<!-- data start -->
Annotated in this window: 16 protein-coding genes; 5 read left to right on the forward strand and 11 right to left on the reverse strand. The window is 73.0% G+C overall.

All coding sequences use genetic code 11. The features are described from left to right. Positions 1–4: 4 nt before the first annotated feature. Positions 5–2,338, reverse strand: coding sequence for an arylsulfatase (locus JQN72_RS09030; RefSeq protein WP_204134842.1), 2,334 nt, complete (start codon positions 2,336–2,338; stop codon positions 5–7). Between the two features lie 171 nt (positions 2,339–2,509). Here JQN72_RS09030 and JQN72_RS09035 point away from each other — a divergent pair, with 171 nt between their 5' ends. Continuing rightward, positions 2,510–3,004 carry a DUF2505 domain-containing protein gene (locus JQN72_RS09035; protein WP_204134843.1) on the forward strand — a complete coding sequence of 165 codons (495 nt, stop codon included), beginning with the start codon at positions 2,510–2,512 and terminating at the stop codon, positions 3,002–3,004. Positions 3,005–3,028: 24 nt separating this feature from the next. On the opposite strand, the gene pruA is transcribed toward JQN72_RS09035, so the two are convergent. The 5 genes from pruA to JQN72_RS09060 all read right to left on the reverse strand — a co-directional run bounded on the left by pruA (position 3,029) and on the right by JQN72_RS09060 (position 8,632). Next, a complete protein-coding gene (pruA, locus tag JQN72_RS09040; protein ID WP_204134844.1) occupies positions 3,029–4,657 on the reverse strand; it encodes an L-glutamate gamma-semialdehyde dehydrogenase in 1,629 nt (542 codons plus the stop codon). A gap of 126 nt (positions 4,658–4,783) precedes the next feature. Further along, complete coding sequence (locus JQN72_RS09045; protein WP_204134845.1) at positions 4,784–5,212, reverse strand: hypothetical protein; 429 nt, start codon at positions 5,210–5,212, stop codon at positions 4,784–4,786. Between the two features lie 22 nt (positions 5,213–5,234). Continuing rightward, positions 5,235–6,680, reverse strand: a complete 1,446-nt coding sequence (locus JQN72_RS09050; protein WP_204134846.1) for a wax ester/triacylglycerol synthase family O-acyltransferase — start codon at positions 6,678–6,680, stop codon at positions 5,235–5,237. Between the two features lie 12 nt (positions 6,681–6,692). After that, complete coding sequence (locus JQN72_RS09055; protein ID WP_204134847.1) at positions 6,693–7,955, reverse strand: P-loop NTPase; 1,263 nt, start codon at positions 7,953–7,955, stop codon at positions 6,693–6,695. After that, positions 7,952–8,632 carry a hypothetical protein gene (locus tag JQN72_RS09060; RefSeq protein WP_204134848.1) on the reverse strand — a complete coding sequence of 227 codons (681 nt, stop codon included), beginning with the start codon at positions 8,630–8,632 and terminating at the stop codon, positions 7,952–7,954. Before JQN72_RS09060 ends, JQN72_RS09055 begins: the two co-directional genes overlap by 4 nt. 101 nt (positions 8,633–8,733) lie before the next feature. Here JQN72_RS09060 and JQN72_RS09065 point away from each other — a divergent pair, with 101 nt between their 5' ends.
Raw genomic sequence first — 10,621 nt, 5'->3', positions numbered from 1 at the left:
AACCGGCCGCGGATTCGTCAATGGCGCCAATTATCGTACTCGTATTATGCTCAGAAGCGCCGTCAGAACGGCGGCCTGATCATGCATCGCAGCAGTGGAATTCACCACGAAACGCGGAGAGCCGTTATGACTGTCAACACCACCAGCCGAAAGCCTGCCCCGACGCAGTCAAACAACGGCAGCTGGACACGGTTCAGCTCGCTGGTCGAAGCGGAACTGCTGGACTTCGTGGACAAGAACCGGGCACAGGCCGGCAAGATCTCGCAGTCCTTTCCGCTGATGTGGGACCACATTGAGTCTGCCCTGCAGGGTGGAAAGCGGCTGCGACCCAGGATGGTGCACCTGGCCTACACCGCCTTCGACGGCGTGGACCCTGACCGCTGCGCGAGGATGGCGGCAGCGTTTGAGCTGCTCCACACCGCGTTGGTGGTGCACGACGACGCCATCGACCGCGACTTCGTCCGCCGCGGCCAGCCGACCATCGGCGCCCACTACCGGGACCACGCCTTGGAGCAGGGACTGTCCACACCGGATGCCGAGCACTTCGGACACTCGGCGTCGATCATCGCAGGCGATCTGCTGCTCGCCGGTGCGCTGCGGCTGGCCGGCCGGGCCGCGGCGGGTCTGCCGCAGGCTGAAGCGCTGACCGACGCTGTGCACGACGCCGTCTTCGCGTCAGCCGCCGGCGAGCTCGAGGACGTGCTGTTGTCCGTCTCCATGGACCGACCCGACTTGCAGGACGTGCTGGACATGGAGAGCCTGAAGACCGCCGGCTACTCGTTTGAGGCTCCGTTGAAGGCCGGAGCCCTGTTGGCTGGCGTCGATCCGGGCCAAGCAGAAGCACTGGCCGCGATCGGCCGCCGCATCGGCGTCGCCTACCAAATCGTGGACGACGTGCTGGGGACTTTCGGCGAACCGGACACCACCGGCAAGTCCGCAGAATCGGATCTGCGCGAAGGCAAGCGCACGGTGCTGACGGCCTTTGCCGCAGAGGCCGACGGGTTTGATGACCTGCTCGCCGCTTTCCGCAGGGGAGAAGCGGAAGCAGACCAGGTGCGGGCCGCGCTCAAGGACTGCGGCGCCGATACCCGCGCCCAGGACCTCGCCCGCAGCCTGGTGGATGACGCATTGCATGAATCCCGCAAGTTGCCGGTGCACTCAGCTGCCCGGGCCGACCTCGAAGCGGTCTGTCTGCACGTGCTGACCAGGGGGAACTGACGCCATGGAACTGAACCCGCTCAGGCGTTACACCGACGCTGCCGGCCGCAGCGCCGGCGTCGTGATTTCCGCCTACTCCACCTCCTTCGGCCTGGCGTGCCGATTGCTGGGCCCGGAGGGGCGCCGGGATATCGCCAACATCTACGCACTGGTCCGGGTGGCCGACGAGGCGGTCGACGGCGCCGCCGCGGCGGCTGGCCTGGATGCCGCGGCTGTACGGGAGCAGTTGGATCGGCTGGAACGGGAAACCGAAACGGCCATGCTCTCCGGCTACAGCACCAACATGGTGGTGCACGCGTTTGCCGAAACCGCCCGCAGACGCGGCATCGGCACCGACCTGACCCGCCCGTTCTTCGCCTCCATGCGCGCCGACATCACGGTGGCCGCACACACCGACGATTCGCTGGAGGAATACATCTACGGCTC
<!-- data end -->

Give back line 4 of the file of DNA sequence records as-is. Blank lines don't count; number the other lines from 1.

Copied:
AACCGGCCGCGGATTCGTCAATGGCGCCAATTATCGTACTCGTATTATGCTCAGAAGCGCCGTCAGAACGGCGGCCTGATCATGCATCGCAGCAGTGGAATTCACCACGAAACGCGGAGAGCCGTTATGACTGTCAACACCACCAGCCGAAAGCCTGCCCCGACGCAGTCAAACAACGGCAGCTGGACACGGTTCAGCTCGCTGGTCGAAGCGGAACTGCTGGACTTCGTGGACAAGAACCGGGCACAGGCCGGCAAGATCTCGCAGTCCTTTCCGCTGATGTGGGACCACATTGAGTCTGCCCTGCAGGGTGGAAAGCGGCTGCGACCCAGGATGGTGCACCTGGCCTACACCGCCTTCGACGGCGTGGACCCTGACCGCTGCGCGAGGATGGCGGCAGCGTTTGAGCTGCTCCACACCGCGTTGGTGGTGCACGACGACGCCATCGACCGCGACTTCGTCCGCCGCGGCCAGCCGACCATCGGCGCCCACTACCGGGACCACGCCTTGGAGCAGGGACTGTCCACACCGGATGCCGAGCACTTCGGACACTCGGCGTCGATCATCGCAGGCGATCTGCTGCTCGCCGGTGCGCTGCGGCTGGCCGGCCGGGCCGCGGCGGGTCTGCCGCAGGCTGAAGCGCTGACCGACGCTGTGCACGACGCCGTCTTCGCGTCAGCCGCCGGCGAGCTCGAGGACGTGCTGTTGTCCGTCTCCATGGACCGACCCGACTTGCAGGACGTGCTGGACATGGAGAGCCTGAAGACCGCCGGCTACTCGTTTGAGGCTCCGTTGAAGGCCGGAGCCCTGTTGGCTGGCGTCGATCCGGGCCAAGCAGAAGCACTGGCCGCGATCGGCCGCCGCATCGGCGTCGCCTACCAAATCGTGGACGACGTGCTGGGGACTTTCGGCGAACCGGACACCACCGGCAAGTCCGCAGAATCGGATCTGCGCGAAGGCAAGCGCACGGTGCTGACGGCCTTTGCCGCAGAGGCCGACGGGTTTGATGACCTGCTCGCCGCTTTCCGCAGGGGAGAAGCGGAAGCAGACCAGGTGCGGGCCGCGCTCAAGGACTGCGGCGCCGATACCCGCGCCCAGGACCTCGCCCGCAGCCTGGTGGATGACGCATTGCATGAATCCCGCAAGTTGCCGGTGCACTCAGCTGCCCGGGCCGACCTCGAAGCGGTCTGTCTGCACGTGCTGACCAGGGGGAACTGACGCCATGGAACTGAACCCGCTCAGGCGTTACACCGACGCTGCCGGCCGCAGCGCCGGCGTCGTGATTTCCGCCTACTCCACCTCCTTCGGCCTGGCGTGCCGATTGCTGGGCCCGGAGGGGCGCCGGGATATCGCCAACATCTACGCACTGGTCCGGGTGGCCGACGAGGCGGTCGACGGCGCCGCCGCGGCGGCTGGCCTGGATGCCGCGGCTGTACGGGAGCAGTTGGATCGGCTGGAACGGGAAACCGAAACGGCCATGCTCTCCGGCTACAGCACCAACATGGTGGTGCACGCGTTTGCCGAAACCGCCCGCAGACGCGGCATCGGCACCGACCTGACCCGCCCGTTCTTCGCCTCCATGCGCGCCGACATCACGGTGGCCGCACACACCGACGATTCGCTGGAGGAATACATCTACGGCTC